Privileged Lives – Chapter one, Part two, Linden

“Linden. Honey? You’re going to be late for school if you don’t get up now.”

Linden rolled over and looked at the clock. He’d been awake since before daylight was beginning to show, thinking about what had happened yesterday, how it just wasn’t possible for someone to change his whole life without even asking him. Like a giant hand reaching down out of the sky and just picking him up and carrying him away. Like aliens.

They’d stopped talking about it yesterday when neither of them could find anything more to say. But Linden refused to accept it. He wasn’t going to let himself be carted off by strangers to some college, who knew where. Not that he even cared where it was. Frustration and anger washed over him again, and then he gasped. Why hadn’t he thought of it yesterday?

He scrambled out of bed, threw on the same clothes he’d worn yesterday, and with only a stop to empty his bladder, tore down the stairs to the kitchen. “Mom, you have to call the school right now and make an appointment with Mrs. Kinney. We have to talk to her today. Don’t let anybody put you off because this is really, really important.”

“Your counselor?” Carrie flipped a pancake and put down the spatula. She looked Linden over with a disapproving eye. “You didn’t change your clothes and you haven’t brushed your hair. Did you even bother to wash up? You can’t go to school that way.”

“Mom!” What was wrong with her? She was acting like this was just a normal day. “What’s the point of going to school if I only have three more days? Look, maybe Mrs. Kinney knows what this is all about. She has to know something. Wouldn’t they have talked to her? She can tell us how I can get out of it, tell them I don’t want it. Call, please. Right now!”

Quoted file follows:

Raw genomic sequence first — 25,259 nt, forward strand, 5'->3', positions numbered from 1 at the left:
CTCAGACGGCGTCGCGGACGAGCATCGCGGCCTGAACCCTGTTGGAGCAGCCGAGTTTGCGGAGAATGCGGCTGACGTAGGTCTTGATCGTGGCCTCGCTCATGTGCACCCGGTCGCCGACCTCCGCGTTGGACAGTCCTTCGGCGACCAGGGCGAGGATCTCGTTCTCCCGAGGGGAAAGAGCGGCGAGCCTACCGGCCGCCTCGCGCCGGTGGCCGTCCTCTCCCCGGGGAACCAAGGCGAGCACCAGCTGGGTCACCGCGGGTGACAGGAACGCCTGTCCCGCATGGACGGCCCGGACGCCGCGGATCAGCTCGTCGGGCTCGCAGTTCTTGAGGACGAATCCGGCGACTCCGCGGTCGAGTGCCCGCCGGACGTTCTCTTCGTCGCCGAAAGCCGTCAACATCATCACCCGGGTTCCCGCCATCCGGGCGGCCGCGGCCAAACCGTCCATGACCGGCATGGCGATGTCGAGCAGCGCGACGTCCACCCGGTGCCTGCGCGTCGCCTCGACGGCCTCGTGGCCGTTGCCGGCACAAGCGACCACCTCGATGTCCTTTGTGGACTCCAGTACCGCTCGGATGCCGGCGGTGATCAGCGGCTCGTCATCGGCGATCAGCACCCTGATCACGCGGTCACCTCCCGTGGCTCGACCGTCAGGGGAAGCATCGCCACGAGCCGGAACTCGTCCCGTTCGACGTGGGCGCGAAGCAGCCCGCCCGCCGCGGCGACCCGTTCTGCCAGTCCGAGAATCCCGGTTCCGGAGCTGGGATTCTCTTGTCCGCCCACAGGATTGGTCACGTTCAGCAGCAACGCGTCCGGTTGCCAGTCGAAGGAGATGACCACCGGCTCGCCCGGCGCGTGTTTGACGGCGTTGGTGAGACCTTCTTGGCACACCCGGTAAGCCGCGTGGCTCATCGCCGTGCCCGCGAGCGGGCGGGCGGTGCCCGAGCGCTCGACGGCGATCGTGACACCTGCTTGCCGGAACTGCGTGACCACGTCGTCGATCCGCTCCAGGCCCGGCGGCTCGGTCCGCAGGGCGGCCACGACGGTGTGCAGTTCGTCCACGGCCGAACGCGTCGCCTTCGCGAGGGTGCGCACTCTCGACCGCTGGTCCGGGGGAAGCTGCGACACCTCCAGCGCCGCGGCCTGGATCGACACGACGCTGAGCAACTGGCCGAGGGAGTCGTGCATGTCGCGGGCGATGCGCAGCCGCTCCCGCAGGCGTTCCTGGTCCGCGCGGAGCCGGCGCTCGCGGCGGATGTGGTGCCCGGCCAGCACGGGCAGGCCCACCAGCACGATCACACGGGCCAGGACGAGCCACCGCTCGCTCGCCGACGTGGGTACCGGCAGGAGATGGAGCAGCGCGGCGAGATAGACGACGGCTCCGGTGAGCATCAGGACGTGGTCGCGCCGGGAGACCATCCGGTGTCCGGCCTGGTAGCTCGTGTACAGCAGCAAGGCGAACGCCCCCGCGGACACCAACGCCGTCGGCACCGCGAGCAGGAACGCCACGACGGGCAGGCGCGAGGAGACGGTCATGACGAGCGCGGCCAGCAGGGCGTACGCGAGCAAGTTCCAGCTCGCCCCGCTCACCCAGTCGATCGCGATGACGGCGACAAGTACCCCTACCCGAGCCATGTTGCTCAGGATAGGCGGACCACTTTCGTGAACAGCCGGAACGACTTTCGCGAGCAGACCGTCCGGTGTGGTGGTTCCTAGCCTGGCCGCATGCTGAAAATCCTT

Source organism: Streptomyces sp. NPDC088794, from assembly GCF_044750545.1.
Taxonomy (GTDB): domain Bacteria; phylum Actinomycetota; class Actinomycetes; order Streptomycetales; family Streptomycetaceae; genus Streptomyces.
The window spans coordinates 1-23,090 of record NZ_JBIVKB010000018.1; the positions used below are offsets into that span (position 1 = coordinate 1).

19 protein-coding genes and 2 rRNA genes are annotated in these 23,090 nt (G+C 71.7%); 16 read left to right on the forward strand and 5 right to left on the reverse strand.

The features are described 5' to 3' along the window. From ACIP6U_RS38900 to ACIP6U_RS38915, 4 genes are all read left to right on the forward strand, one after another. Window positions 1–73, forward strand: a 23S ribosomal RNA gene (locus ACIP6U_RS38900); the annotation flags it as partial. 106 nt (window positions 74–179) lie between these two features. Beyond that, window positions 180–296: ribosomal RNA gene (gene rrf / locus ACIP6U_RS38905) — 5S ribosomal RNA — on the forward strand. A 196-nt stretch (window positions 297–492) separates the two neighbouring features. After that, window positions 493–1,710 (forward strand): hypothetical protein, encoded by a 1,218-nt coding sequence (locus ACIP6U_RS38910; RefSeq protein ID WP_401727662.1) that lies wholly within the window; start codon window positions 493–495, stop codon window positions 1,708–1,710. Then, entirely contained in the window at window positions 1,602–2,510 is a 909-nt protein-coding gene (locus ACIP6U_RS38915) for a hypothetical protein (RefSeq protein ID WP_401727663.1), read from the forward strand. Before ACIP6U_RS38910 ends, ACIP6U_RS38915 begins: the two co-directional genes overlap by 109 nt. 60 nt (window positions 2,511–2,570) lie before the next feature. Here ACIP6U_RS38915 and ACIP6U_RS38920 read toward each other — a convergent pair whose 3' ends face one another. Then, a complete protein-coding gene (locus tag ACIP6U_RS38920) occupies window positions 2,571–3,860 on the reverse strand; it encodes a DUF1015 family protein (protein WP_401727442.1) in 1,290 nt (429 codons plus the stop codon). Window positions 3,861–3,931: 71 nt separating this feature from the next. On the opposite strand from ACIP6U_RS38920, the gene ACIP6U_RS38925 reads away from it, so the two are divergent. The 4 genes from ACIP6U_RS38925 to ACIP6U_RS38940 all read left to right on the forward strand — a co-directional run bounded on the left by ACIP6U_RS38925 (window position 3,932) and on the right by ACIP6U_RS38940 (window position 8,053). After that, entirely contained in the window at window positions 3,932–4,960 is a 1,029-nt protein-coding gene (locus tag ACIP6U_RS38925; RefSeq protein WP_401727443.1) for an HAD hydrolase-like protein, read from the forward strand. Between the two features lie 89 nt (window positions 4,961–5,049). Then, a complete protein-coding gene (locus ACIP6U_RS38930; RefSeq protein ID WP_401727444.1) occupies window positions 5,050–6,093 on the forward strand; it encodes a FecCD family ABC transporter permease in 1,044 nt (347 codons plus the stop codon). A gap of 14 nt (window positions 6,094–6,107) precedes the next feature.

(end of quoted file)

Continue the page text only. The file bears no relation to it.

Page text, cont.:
Carrie’s expression lightened as she took in what Linden was saying. “Do you really think she could help?”

“I don’t know, but if there’s anybody that can, it has to be her. We have to try. Call her, Mom.”

                                                                *  *  *

Linden was hot and sweaty by the time they got to the school. His eyes were dry and itchy and his throat was sore. He bet that nobody was going to be going outside for phys ed today. There must have been an air alert, but neither of them had thought to turn on the news. It felt strange to be walking down this hallway with its familiar smells and sounds, knowing that it could be the very last time. It was just as strange to be here with his mom because that hadn’t happened since Mr. Charles had finally lost his temper and insisted on a parent-teacher conference.

The strangeness grew when Gus, the security guard, had made them wait outside until he got the okay from the office. He’d scanned Linden’s ID three times before shaking his head. Apologizing to Carrie for the delay, he said, “I can’t let anybody in without proper ID, Mrs. Thomas, even if I know them. You don’t have one, and Linden’s isn’t coming up. Must be some kind of glitch. Just the rules, you understand. Nothing to do with you, personally.”

Carrie had winced when Gus scanned Linden’s ID card and then the chip in his neck, and Linden wondered why it bothered her. “What’s wrong?” he asked, when Gus finally let them in and they were out of earshot.

“Nothing. It’s just the chip. I’m not used to that kind of thing. I always forget you have one, and I don’t like to be reminded.”

“Why does it still bother you so much?”

“You know why. You’re not a lost pet. The chips made it easier for them to be identified so their owners could be notified. It isn’t right for it to be used on people. Why do you even ask, Linden? We’ve been around and around about it.”